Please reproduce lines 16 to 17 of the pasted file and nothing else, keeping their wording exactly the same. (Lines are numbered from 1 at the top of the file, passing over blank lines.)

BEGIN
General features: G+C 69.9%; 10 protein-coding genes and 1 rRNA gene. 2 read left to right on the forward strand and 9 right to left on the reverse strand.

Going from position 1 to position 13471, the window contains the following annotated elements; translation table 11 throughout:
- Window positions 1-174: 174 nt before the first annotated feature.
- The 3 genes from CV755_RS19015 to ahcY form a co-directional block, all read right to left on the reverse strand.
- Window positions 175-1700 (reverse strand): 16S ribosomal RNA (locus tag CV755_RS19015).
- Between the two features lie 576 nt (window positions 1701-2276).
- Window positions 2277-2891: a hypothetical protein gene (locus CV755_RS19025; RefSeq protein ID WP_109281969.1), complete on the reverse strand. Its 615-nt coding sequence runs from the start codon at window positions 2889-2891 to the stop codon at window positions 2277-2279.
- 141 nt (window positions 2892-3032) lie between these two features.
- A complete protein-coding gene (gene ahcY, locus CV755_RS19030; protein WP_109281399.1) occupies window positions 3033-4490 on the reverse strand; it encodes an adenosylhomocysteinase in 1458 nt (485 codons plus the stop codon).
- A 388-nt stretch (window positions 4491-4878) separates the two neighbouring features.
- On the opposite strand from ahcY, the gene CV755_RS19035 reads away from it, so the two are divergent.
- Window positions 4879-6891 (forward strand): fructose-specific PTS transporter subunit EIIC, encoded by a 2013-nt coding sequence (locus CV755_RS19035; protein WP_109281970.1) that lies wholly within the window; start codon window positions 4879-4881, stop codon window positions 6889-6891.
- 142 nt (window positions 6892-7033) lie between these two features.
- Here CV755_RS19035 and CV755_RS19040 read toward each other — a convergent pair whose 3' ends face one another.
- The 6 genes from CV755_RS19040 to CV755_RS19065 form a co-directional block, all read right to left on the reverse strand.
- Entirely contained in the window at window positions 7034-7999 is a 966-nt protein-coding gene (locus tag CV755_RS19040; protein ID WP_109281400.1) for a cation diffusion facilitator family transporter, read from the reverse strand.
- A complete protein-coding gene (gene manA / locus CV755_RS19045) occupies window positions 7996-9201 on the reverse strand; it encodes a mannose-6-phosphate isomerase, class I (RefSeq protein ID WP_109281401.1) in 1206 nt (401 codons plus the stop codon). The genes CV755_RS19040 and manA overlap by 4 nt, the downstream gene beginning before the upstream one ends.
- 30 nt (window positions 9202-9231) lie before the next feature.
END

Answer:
- Entirely contained in the window at window positions 7034-7999 is a 966-nt protein-coding gene (locus tag CV755_RS19040; protein ID WP_109281400.1) for a cation diffusion facilitator family transporter, read from the reverse strand.
- A complete protein-coding gene (gene manA / locus CV755_RS19045) occupies window positions 7996-9201 on the reverse strand; it encodes a mannose-6-phosphate isomerase, class I (RefSeq protein ID WP_109281401.1) in 1206 nt (401 codons plus the stop codon). The genes CV755_RS19040 and manA overlap by 4 nt, the downstream gene beginning before the upstream one ends.